PAWN (2)

A Pawn-anchored Gold is more solid than a rock.
(Kinzoko no Fu iwa yori katashi.)

Vocabulary: -zoko (soko)=bottom, @ no=of, with @ iwa=rock, @ @katashi= be solid

(1)
When your opponent attacks with a promoted Rook, remember that a Pawn-anchored Gold makes a solid guard.

White in hand: P 
  9  8  7  6  5  4  3  2  1
+---------------------------+
|wL wN  * wG  *  *  *  *  * |a
| * wK wS  *  *  *  *  *  * |b
| * wP wP  *  *  *  *  *  * |c
|wP wL  * wP  *  *  *  *  * |d
| *  *  *  *  *  *  *  *  * |e
|bP  * bP  *  *  *  *  *  * |f
| * bP  * bP bS bP  *  *  * |g
| *  * bK bG bG  *  *  *  * |h
|bL bN  *  *  *  *  *  * wR+|i
+---------------------------+
Black in hand: P 
Diagram 1. Up to ... L8d
Diagram 1 shows where White has just dropped a Lance on 8d. Together with the promoted Rook on the bottom row, White aims to attack your King directly. The expected line of moves is: Lx8g, Kx8g, +Rx8i.

Here P*5i is the move Black should play. This is the harder-than-a-rock Pawn, a bulwark against the promoted Rook.

White in hand: P 
  9  8  7  6  5  4  3  2  1
+---------------------------+
|wL wN  * wG  *  *  *  *  * |a
| * wK wS  *  *  *  *  *  * |b
| * wP wP  *  *  *  *  *  * |c
|wP wL  * wP  *  *  *  *  * |d
| *  *  *  *  *  *  *  *  * |e
|bP  * bP  * bP  *  *  *  * |f
| * bP  * bP  * bP  *  *  * |g
| *  * bK bG bG bS  *  *  * |h
|bL bN  *  *  *  * bP  * wR+|i
+---------------------------+
Black in hand: nothing
Diagram 2. Up to P*4i.
Look at diagram 2. Here you see a Pawn-anchored Silver. In this case White can drop a Pawn on 3h, so it may not seem as solid as a Pawn-anchored Gold. Still, White will need to play Px3i+ and +P-3h in order to get the promoted Rook's path open. In the meantime, you can play some effective moves.

Take note how an anchor Pawn makes sturdy defense in either case.


(2)
Sometimes a Pawn-anchored Gold can be as brittle as a sandcastle.

Diagram 3 shows where Black interposed a Pawn after White's R*3i, which was also anchoring the Gold on 5h. In this case, however, there was a problem.

White in hand: P 
  9  8  7  6  5  4  3  2  1
+---------------------------+
| *  *  *  *  *  *  *  *  * |a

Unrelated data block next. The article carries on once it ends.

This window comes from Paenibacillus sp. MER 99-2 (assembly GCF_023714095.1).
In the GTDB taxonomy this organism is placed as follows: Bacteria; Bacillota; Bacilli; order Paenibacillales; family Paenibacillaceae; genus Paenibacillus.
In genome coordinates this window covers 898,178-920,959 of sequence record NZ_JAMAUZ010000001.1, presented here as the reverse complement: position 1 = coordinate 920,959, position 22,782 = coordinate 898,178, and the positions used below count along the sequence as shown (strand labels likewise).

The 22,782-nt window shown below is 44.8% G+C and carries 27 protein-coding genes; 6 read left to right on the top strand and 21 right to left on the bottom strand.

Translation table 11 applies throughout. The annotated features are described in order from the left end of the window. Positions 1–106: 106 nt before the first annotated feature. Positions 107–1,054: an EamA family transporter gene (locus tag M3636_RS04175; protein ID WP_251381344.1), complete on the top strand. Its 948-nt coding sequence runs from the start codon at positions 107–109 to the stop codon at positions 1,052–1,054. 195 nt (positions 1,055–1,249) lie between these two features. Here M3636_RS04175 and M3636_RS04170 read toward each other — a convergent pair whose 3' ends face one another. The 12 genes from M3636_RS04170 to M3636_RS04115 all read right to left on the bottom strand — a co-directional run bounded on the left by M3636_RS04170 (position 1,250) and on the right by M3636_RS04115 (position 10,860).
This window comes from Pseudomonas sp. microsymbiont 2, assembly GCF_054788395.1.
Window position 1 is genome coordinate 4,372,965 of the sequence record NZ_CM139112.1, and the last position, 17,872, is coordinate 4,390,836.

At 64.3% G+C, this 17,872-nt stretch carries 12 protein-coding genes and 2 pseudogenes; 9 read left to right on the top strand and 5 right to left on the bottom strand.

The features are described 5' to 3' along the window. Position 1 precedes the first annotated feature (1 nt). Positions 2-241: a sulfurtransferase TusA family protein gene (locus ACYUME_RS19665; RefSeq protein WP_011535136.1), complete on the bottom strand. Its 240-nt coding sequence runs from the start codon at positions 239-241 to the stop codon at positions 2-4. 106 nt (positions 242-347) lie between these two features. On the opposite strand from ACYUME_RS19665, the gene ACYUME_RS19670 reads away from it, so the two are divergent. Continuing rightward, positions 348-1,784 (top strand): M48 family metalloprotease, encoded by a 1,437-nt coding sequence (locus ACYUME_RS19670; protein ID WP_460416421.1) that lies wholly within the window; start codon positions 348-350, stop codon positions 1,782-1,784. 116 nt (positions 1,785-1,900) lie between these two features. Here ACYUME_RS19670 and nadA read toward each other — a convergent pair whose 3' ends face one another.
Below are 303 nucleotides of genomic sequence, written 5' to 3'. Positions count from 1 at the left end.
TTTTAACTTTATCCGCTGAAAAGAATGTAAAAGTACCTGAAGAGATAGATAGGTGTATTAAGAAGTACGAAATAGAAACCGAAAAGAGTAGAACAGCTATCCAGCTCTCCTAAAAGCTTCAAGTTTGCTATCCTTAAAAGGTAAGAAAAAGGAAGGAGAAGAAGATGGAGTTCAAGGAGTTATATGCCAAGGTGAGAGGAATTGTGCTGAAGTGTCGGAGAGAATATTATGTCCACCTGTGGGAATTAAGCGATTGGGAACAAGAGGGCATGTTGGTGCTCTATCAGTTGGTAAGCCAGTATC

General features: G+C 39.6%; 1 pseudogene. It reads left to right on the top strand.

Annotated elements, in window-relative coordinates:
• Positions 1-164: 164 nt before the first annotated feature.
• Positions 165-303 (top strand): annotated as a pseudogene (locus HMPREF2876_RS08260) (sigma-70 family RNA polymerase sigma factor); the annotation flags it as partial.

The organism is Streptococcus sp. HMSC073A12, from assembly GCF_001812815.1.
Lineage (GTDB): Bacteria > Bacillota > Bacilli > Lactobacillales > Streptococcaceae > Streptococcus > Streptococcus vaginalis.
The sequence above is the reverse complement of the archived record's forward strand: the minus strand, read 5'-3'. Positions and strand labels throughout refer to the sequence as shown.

| *  *  *  *  *  *  *  *  * |b
| *  *  *  *  *  *  *  *  * |c
| *  *  *  *  *  *  *  *  * |d
| *  *  *  *  *  *  *  *  * |e
| *  * bP  *  *  *  *  *  * |f
|bP bP bS bP  *  *  *  *  * |g
| *  * bG  * bG  *  *  *  * |h
|bL bN bK  * bP  * wR  *  * |i
+---------------------------+
Black in hand: nothing
Diagram 3. Up to P*5i.


Moves after Diagram 3:
...     P*5g
G-6h  Rx5i+
White's P*5g reveals where the problem lies. Black cannot respond with Gx5g which will only allow White to play Rx5i+, a fatal fork, so Black has to play G-6h, to which White can reply by promoting his Rook on 5i taking the Pawn. After this, if Black plays K-8h, White will play P-5h+. A happy position for White.

Look at Diagram 3 again. The correct move here is K-8h.

I will show you another dubious anchor Pawn. Look at Diagram 4.

White in hand: L 
  9  8  7  6  5  4  3  2  1
+---------------------------+
| *  *  *  *  *  *  *  *  * |a
| *  *  *  *  *  *  *  *  * |b
| *  *  *  *  *  *  *  *  * |c
| *  *  *  *  *  *  *  *  * |d
| *  *  *  *  *  *  *  *  * |e
| *  * bP  *  *  *  *  *  * |f
|bP bP  * bP  * bP  *  *  * |g
| *  * bG bS bG  *  *  *  * |h
|bL bN  * bK bP  * wR+ *  * |i
+---------------------------+
Black in hand: nothing
Diagram 4. Up to P*5i.
Black has just dropped a Pawn on 5i after White's +R-3i, check. This was a grievous mistake on Black's part. White will then drop a Lance along the 5th file, L*5e, with which Black cannot cope because he cannot use another Pawn on the same file.

So, in Diagram 4, you should play S-5i, so that you can drop a Pawn in case of L*5e.

Always beware of a Lance drop when you drop an anchor Pawn.


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